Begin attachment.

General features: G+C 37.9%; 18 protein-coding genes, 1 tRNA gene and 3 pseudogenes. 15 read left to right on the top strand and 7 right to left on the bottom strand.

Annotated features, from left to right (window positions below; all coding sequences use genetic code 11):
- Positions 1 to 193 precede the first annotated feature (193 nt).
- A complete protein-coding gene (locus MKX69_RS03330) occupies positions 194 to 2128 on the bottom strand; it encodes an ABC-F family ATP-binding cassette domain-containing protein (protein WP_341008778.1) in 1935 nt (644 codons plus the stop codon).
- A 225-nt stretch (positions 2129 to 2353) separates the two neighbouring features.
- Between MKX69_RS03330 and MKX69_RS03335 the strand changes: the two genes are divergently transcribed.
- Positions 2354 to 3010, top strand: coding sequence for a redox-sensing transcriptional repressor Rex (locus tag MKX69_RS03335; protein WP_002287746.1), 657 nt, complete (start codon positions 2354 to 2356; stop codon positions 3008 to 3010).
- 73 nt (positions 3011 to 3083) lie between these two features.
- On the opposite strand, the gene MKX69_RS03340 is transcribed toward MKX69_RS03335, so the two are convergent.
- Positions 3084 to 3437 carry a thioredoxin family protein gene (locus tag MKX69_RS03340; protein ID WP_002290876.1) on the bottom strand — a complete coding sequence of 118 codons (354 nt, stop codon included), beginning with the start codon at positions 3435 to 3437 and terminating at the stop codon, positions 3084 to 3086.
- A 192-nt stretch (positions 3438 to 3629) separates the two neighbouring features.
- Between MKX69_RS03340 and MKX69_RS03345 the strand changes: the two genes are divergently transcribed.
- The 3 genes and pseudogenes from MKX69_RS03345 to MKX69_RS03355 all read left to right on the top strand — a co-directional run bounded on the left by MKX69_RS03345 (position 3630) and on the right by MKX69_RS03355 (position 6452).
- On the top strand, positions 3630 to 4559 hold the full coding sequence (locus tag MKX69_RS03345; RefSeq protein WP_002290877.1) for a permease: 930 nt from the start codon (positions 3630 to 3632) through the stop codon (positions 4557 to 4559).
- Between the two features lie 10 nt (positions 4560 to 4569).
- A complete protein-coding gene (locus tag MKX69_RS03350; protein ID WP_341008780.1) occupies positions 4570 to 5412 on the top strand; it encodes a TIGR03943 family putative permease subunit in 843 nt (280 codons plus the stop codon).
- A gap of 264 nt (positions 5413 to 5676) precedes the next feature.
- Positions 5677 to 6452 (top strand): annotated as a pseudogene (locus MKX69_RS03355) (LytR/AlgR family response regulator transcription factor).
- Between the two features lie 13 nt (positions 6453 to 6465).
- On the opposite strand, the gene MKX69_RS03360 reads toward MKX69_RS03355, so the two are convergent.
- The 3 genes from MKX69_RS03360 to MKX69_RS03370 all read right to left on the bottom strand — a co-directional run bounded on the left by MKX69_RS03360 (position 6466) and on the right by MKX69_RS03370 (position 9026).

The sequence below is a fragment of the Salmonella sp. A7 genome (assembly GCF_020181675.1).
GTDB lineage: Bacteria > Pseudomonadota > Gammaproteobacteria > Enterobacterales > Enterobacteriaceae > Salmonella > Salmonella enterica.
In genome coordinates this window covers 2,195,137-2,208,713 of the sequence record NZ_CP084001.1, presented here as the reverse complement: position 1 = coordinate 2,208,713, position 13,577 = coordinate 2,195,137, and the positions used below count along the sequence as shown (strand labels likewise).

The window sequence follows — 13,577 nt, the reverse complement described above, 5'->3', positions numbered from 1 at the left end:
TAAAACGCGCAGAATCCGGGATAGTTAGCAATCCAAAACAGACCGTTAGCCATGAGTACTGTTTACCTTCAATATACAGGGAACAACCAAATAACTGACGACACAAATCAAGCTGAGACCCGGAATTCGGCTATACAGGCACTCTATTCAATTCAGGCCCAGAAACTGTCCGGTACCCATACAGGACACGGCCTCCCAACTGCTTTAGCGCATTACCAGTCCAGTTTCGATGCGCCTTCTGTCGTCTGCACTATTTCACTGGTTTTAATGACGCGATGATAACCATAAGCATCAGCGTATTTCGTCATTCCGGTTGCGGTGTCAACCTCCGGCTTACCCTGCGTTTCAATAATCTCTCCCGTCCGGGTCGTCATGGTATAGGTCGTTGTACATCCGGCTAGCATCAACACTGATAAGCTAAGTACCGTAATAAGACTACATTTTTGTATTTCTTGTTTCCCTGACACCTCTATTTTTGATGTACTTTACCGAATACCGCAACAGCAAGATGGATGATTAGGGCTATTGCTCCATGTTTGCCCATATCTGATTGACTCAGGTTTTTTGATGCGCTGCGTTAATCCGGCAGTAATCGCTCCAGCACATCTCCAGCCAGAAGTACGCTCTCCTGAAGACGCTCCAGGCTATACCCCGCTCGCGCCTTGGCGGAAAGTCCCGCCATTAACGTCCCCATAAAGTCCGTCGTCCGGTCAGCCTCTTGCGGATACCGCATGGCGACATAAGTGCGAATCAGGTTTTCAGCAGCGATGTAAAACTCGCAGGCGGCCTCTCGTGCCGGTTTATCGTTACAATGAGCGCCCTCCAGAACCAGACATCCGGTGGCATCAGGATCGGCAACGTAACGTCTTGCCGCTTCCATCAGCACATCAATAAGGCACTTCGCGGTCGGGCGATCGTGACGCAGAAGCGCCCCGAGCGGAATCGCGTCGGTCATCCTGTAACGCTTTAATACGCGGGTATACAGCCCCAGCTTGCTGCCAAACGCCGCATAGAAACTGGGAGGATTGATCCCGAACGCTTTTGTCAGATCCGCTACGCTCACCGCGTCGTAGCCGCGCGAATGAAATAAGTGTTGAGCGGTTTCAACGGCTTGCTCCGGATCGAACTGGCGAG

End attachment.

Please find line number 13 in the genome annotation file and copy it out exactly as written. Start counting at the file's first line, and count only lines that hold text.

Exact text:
- The 3 genes and pseudogenes from MKX69_RS03345 to MKX69_RS03355 all read left to right on the top strand — a co-directional run bounded on the left by MKX69_RS03345 (position 3630) and on the right by MKX69_RS03355 (position 6452).